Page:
The Dreaded Librarian recently had the great privilege of having dinner with author Dinaw Mengestu following a reading he did at the local liberal arts college. He is an Ethiopian-American writer who has been listed as one of "the top 20 authors under 40." His two books, "The Beautiful Things That Heaven Bears," and "How to Read the Air," have received plenty of praise for their prose and captivating stories.
Despite working at a library, there are very few authors who I have met. I remember being in 5th grade and realizing that I wanted to be a writer, and that dream stuck with me through all of high school and even into college. My aspirations, though unrealistic, involved being a published novelist by age 16, writing and illustrating a childrens' book, and majoring in creative writing in college. Alas, none of these dreams have reached maturation, and yet my dream of some day meeting and talking with a real live author has been blissfully achieved.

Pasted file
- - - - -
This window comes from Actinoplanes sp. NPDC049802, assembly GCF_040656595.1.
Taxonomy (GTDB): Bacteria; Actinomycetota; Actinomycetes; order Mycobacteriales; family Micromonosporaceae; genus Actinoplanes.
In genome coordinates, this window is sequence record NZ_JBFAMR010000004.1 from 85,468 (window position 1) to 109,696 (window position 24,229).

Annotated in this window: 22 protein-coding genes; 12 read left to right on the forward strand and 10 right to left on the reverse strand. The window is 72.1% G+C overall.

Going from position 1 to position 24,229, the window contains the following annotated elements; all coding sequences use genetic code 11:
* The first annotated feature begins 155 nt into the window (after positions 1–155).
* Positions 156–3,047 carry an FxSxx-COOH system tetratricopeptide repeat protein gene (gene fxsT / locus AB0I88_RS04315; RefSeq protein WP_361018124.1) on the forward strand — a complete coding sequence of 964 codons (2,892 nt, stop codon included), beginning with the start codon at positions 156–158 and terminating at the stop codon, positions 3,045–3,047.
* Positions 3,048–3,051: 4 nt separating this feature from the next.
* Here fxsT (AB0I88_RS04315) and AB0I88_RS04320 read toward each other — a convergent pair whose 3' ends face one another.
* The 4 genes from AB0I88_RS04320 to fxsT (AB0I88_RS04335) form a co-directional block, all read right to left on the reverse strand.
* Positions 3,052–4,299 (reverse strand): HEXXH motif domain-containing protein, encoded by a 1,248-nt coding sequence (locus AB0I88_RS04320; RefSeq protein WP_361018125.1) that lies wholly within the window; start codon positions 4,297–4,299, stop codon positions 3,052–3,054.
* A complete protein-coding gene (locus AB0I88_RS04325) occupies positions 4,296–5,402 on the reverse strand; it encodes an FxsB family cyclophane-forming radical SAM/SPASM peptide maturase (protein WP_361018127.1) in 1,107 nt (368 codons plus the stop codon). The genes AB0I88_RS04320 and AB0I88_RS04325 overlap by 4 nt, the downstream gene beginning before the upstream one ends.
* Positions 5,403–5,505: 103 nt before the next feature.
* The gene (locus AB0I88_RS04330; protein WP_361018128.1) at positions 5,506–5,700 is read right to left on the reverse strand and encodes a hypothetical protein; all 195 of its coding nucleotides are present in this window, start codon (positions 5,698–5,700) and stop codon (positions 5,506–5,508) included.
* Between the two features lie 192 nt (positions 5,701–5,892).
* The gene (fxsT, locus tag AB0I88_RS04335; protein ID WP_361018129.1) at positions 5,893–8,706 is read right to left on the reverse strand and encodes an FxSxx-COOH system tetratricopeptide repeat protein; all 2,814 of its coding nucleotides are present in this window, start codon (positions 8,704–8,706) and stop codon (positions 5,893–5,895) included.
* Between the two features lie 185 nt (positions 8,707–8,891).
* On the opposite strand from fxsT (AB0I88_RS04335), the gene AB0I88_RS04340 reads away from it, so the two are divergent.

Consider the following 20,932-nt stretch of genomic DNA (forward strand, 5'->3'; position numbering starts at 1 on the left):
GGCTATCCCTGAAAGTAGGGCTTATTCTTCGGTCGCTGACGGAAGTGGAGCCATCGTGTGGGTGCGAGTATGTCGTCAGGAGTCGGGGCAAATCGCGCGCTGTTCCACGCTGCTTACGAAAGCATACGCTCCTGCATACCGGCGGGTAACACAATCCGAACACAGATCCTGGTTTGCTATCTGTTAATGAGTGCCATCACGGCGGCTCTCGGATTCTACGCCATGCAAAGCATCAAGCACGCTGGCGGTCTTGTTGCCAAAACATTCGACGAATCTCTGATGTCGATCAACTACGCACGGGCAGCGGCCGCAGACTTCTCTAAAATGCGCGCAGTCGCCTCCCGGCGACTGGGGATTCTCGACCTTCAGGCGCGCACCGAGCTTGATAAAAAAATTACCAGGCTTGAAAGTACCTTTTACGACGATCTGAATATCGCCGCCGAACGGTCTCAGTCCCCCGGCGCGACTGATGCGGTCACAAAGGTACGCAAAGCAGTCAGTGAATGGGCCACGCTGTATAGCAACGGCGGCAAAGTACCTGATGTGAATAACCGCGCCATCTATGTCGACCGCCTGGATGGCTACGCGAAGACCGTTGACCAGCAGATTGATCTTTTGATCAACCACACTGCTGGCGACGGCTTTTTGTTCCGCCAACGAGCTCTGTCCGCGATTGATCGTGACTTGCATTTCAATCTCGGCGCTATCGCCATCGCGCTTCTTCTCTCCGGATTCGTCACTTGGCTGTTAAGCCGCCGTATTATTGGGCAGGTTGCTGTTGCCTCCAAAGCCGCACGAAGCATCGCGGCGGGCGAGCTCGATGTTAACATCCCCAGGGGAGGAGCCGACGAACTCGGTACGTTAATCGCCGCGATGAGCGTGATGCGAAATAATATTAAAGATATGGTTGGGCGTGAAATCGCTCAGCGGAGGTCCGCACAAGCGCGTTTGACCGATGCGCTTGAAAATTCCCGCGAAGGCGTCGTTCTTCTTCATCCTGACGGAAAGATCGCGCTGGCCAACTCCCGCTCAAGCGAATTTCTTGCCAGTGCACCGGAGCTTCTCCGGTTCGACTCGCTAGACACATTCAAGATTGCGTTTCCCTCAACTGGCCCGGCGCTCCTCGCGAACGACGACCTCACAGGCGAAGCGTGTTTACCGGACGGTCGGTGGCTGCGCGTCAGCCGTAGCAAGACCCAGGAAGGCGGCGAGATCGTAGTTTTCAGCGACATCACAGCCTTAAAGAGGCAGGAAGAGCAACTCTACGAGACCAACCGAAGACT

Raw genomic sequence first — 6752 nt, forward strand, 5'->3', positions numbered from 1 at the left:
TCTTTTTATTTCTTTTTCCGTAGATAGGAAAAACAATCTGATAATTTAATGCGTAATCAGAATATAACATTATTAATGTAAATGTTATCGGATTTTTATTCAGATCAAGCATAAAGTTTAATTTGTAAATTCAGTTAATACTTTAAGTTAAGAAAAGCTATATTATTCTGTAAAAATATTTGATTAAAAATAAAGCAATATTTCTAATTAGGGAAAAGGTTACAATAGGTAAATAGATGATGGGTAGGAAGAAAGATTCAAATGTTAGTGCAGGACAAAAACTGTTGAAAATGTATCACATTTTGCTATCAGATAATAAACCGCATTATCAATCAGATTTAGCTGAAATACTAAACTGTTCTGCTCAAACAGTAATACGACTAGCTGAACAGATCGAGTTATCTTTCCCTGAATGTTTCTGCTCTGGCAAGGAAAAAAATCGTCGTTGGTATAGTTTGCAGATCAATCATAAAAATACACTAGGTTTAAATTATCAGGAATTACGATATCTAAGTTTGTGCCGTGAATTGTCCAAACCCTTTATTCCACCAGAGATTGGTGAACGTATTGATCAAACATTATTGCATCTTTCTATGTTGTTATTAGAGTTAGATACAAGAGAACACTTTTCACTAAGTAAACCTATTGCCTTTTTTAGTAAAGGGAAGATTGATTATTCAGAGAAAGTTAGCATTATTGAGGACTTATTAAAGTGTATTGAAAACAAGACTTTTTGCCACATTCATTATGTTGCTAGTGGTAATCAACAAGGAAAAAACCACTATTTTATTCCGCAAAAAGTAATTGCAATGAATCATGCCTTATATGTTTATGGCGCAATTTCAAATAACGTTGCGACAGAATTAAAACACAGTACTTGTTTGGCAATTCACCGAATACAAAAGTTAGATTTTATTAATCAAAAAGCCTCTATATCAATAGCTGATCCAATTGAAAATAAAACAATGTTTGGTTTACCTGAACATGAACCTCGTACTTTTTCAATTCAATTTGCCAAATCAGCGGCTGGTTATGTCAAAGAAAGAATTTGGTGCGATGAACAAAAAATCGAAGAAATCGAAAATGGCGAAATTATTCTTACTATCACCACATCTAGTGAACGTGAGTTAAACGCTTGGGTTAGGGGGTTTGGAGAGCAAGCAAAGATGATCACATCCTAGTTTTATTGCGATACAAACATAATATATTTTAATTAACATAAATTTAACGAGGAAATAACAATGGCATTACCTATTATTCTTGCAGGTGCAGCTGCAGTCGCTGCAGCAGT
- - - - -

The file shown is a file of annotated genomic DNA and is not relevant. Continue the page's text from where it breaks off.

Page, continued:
Mr. Mengestu lead an informal writing discussion with several teenage aspiring writers, and his words were both motivational and inspirational. What I liked most about him is that he lacked the pretentious air that I expected to come with fame, and rather spoke with calm strength and down-to-earth wisdom. He was intrigued by our community and the incredibly unexpected diversity found within such a small and run-down city. My library kids were very excited to ask him about his life and his books, trying to find commonalities between their African refugee background and his Ethiopian immigration stories.
Overall, the visit was an incredible experience (for both the youth and myself!), and now that I am in the midst of one of his books (rather belated, I know) I can also highly recommend picking one up and reading it. I am currently wrapping up "The Beautiful Things That Heaven Bears" and have found his writing beautifully lyrical, with strong imagery and a slow, relaxed sense of melancholia. Get to your local library and check it out-- literally!